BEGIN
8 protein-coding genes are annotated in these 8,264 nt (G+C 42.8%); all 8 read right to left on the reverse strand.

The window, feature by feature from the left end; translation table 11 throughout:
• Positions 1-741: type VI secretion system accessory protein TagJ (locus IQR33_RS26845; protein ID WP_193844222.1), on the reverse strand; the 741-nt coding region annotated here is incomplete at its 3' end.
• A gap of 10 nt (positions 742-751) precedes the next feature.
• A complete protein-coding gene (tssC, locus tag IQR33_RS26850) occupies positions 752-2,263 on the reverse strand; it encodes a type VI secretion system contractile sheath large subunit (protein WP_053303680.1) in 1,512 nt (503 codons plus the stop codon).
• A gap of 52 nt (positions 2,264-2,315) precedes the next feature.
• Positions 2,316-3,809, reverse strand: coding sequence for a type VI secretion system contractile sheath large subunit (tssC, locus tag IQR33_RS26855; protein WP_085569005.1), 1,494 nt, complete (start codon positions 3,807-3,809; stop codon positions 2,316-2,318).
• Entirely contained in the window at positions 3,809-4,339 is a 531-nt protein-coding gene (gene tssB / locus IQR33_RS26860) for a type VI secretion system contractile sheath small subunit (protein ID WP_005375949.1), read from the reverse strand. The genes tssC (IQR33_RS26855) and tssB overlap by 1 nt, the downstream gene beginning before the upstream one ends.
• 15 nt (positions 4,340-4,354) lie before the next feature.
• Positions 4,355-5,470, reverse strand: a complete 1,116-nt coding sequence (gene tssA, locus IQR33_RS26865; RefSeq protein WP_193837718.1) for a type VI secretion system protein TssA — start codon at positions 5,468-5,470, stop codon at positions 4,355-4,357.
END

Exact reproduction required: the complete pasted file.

8 protein-coding genes are annotated in these 8,264 nt (G+C 42.8%); all 8 read right to left on the reverse strand.

The window, feature by feature from the left end; translation table 11 throughout:
• Positions 1-741: type VI secretion system accessory protein TagJ (locus IQR33_RS26845; protein ID WP_193844222.1), on the reverse strand; the 741-nt coding region annotated here is incomplete at its 3' end.
• A gap of 10 nt (positions 742-751) precedes the next feature.
• A complete protein-coding gene (tssC, locus tag IQR33_RS26850) occupies positions 752-2,263 on the reverse strand; it encodes a type VI secretion system contractile sheath large subunit (protein WP_053303680.1) in 1,512 nt (503 codons plus the stop codon).
• A gap of 52 nt (positions 2,264-2,315) precedes the next feature.
• Positions 2,316-3,809, reverse strand: coding sequence for a type VI secretion system contractile sheath large subunit (tssC, locus tag IQR33_RS26855; protein WP_085569005.1), 1,494 nt, complete (start codon positions 3,807-3,809; stop codon positions 2,316-2,318).
• Entirely contained in the window at positions 3,809-4,339 is a 531-nt protein-coding gene (gene tssB / locus IQR33_RS26860) for a type VI secretion system contractile sheath small subunit (protein ID WP_005375949.1), read from the reverse strand. The genes tssC (IQR33_RS26855) and tssB overlap by 1 nt, the downstream gene beginning before the upstream one ends.
• 15 nt (positions 4,340-4,354) lie before the next feature.
• Positions 4,355-5,470, reverse strand: a complete 1,116-nt coding sequence (gene tssA, locus IQR33_RS26865; RefSeq protein WP_193837718.1) for a type VI secretion system protein TssA — start codon at positions 5,468-5,470, stop codon at positions 4,355-4,357.